Surgical exploration confirmed the presence of large OS-ASD, dysplastic TV, and absence of chordae tendinae to support the ATL. The surgeon decided to repair the TV with alferri stitch and close the OS-ASD. The patient was shifted to Intensive Care Unit (ICU) on minimal inotropes (injection Dopamine 5 μg/kg/min and injection Adrenaline 0.1 μg/kg/min), which got tapered in ICU and patient was successfully extubated on 1st postoperative day. The patient was discharged from the hospital after 5 days.

An ASD typically shunts L-R in the absence of pulmonary hypertension.[1] Certain meticulously carried out pressure-flow studies have demonstrated a small R-L shunt in simple ASDs occurring during brief periods of a positive pressure gradient from R-L during the cardiac cycle. This is believed to occur either in early atrial systole or during early ventricular systole.[2],[3] Nevertheless, a clinically significant R-L shunt across an ASD results in the presence of certain anatomical and physiological peculiarities. [Table 1] summarizes the important causes of reversal of shunt in an ASD.
Table 1: Summarizes the important causes of reversal of shunt in an atrial septal defect

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In the index case, ASD was associated with a congenital TR leading to the development of R-L shunt across the defect. The mechanism of TR was discovered as the prolapse of ATL with the abnormal streaming of systemic venous blood into the LA and resultant cyanosis. Tanji et al. also reported a case of a 5-year-old girl with ASD of the secundum type with congenital TR which was associated with peripheral pulmonary stenosis.[4] Studies have revealed TR as an independent determinant of the R-L shunt in ASD even in the absence of the reversal of pressure gradient between the L-R atrium.[5]

TR is frequently associated with an ASD, which largely remains functional in origin.[6] RVSP (calculated as RA pressure + 4 [vTR]2) in such a case with TR secondary to pulmonary hypertension gives an estimate of increased pulmonary artery systolic pressure. The morphology of the tricuspid valvular leaflets remains largely normal except annular dilatation in the face of elevated right-sided pressures. However, the co-existence of an ASD and TR in the present case could not be attributed to pulmonary hypertension alone.

To conclude, cyanosis may manifest in patients of ASD despite normal PA pressures with potentially treatable conditions. The authors wish to elucidate the fact that a relatively early onset of cyanosis in ASD, where the physical examination, electrocardiogram and chest roentgenogram fail to suggest elevated PA pressures, one might be dealing with an altered physiology across the ASD, the cause for which needs to be discovered for appropriate etiology directed management. This highlights the importance of a meticulous TEE evaluation of the TV morphology in addition to assessing the gradients across the valve in a patient with such a clinical background.

Declaration of patient consent

The authors certify that they have obtained all appropriate patient consent forms. In the form the patient(s) has/have given his/her/their consent for his/her/their images and other clinical information to be reported in the journal. The patients understand that their names and initials will not be published and due efforts will be made to conceal their identity, but anonymity cannot be guaranteed.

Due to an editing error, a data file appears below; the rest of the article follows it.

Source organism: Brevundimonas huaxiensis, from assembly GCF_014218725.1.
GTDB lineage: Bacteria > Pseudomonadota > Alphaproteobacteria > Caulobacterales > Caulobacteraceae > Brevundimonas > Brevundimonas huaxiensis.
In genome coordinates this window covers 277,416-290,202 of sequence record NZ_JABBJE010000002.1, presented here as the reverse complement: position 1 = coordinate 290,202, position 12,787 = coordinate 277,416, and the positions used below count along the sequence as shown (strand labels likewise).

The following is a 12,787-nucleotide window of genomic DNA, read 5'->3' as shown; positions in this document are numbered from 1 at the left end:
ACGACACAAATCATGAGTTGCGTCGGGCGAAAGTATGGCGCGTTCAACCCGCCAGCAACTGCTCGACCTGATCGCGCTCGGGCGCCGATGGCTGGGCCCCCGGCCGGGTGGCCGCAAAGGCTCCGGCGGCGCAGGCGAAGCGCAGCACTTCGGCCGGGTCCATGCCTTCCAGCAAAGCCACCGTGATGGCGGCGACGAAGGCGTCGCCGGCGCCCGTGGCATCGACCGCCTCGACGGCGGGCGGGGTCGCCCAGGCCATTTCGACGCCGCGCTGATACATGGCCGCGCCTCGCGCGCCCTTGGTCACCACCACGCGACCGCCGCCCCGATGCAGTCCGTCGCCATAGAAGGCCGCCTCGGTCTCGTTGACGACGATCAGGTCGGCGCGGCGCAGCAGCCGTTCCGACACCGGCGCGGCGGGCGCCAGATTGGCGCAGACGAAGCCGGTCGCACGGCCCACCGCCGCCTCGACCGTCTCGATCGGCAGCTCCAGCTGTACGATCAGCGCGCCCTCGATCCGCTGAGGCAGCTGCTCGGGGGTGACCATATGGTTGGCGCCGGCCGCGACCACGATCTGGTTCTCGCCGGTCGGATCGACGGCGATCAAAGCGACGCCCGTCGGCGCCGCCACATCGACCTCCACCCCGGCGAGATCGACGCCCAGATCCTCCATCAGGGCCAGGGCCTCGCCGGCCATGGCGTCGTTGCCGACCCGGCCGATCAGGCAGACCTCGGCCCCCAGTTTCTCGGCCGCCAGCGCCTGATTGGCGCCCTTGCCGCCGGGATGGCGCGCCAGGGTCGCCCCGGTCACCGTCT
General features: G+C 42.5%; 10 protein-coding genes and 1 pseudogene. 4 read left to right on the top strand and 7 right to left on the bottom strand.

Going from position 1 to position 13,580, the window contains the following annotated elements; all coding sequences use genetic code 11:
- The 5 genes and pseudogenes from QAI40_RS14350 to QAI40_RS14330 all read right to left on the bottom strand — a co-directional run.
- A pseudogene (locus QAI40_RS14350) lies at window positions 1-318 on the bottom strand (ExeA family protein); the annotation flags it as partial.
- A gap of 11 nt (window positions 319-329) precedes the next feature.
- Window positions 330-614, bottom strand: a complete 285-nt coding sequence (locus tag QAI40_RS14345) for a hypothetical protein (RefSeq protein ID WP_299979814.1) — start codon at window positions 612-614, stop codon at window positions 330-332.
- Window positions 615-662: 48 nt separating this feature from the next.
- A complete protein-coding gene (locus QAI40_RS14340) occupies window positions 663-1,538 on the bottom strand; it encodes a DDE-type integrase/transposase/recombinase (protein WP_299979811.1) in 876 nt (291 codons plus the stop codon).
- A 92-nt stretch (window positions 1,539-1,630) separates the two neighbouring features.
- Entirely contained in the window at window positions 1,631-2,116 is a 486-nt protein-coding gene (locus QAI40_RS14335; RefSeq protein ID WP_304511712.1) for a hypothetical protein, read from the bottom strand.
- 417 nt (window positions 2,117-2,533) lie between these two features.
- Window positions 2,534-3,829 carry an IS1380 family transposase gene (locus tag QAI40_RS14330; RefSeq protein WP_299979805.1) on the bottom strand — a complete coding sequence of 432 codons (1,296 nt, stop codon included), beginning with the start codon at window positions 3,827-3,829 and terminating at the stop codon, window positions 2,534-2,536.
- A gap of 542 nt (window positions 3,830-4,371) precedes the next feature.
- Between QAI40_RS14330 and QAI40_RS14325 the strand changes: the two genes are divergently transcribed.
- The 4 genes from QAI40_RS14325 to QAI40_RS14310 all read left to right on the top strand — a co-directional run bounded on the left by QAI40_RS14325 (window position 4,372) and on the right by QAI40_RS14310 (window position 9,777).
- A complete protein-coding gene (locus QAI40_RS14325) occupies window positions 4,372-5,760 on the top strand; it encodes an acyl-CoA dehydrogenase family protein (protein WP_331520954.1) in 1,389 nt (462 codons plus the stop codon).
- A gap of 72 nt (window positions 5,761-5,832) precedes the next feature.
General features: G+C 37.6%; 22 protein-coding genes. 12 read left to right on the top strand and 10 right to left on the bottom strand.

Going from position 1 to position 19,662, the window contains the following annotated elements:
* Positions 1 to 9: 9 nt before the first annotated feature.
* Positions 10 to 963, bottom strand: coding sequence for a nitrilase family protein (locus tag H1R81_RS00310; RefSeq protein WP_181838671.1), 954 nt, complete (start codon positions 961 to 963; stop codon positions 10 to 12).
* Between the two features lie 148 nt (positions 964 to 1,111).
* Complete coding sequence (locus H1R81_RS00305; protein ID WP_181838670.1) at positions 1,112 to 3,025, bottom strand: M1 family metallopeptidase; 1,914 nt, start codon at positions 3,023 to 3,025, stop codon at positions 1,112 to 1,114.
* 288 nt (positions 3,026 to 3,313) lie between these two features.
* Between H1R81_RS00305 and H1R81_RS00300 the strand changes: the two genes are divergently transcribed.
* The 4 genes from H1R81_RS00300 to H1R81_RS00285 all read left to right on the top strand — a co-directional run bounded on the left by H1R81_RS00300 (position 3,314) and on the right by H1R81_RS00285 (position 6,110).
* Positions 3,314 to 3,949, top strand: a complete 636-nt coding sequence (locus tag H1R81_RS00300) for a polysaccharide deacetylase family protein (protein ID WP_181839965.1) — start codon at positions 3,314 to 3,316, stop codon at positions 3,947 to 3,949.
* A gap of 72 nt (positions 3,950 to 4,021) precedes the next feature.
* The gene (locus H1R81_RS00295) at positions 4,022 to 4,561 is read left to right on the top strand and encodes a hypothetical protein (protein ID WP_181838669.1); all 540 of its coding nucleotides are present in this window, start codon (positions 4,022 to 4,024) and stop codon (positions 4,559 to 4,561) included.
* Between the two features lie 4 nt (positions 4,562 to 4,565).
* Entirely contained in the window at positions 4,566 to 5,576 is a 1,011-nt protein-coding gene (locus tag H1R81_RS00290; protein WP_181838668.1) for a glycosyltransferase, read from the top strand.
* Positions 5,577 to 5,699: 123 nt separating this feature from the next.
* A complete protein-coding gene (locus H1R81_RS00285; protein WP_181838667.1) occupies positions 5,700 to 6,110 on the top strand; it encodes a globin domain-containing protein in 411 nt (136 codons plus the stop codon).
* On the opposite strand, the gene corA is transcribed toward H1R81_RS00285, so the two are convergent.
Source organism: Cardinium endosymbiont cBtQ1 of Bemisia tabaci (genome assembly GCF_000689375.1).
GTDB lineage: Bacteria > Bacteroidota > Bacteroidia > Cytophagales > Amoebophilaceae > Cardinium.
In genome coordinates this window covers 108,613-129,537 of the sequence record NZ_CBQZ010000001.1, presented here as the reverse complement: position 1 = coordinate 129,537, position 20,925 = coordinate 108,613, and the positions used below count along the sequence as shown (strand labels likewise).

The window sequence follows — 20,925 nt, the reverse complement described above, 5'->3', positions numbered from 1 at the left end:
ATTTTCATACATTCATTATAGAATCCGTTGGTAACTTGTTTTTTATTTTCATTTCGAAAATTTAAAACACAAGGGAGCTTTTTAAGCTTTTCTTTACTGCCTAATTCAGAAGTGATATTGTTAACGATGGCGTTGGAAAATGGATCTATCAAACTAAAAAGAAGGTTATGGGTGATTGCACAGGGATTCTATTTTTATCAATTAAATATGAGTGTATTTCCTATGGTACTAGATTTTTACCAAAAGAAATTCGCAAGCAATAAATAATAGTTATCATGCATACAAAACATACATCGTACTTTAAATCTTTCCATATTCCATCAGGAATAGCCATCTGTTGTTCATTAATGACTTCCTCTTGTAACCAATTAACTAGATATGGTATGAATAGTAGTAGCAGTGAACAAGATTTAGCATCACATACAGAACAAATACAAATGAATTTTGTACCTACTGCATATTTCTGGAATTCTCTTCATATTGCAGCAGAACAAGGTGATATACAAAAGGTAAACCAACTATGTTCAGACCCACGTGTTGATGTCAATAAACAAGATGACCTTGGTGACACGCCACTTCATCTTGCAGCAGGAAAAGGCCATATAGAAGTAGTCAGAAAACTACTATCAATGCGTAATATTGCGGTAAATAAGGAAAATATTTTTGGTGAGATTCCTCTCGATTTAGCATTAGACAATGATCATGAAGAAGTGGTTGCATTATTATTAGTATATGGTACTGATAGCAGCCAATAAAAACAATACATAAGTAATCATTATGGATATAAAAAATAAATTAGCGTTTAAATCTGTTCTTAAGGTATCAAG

Financial support and sponsorship

Nil.

Conflicts of interest

There are no conflicts of interest.



 
   References Top

1.
Rowe GG, Castillo CA, Maxwell GM, Clifford JE, Crumpton CW. Atrial septal defect and the mechanism of shunt. Am Heart J 1961;61:369-74.  Back to cited text no. 1
    
2.
Levin AR, Spach MS, Boineau JP, Canent RV Jr., Capp MP, Jewett PH, et al. Atrial pressure-flow dynamics in atrial septal defects (secundum type). Circulation 1968;37:476-88.  Back to cited text no. 2
    
3.
Rasmussen K, Simonsen S, Storstein O. Quantitative aspects of right-to-left shunting in uncomplicated atrial septal defects. Br Heart J 1973;35:894-7.  Back to cited text no. 3
    
4.
Tanji M, Iwaya F, Igari T, Ogawa T, Takahashi K, Hoshino S, et al. Acase of congenital tricuspid regurgitation associated with atrial septal defect and peripheral pulmonary stenosis. Nihon Kyobu Geka Gakkai Zasshi 1996;44:2146-50.  Back to cited text no. 4
    
5.
Kai H, Koyanagi S, Hirooka Y, Sugimachi M, Sadoshima J, Suzuki S, et al. Right-to-left shunt across atrial septal defect related to tricuspid regurgitation: Assessment by transesophageal doppler echocardiography. Am Heart J 1994;127:578-84.  Back to cited text no. 5
    
6.
Giamberti A, Chessa M, Ballotta A, Varrica A, Agnetti A, Frigiola A, et al. Functional tricuspid valve regurgitation in adults with congenital heart disease: An emerging problem. J Heart Valve Dis 2011;20:565-70.  Back to cited text no. 6
    

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Correspondence Address:
Arindam Choudhury
Department of Cardiac Anaesthesia, CNC, AIIMS, New Delhi
India
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Source of Support: None, Conflict of Interest: None


DOI: 10.4103/aca.ACA_199_17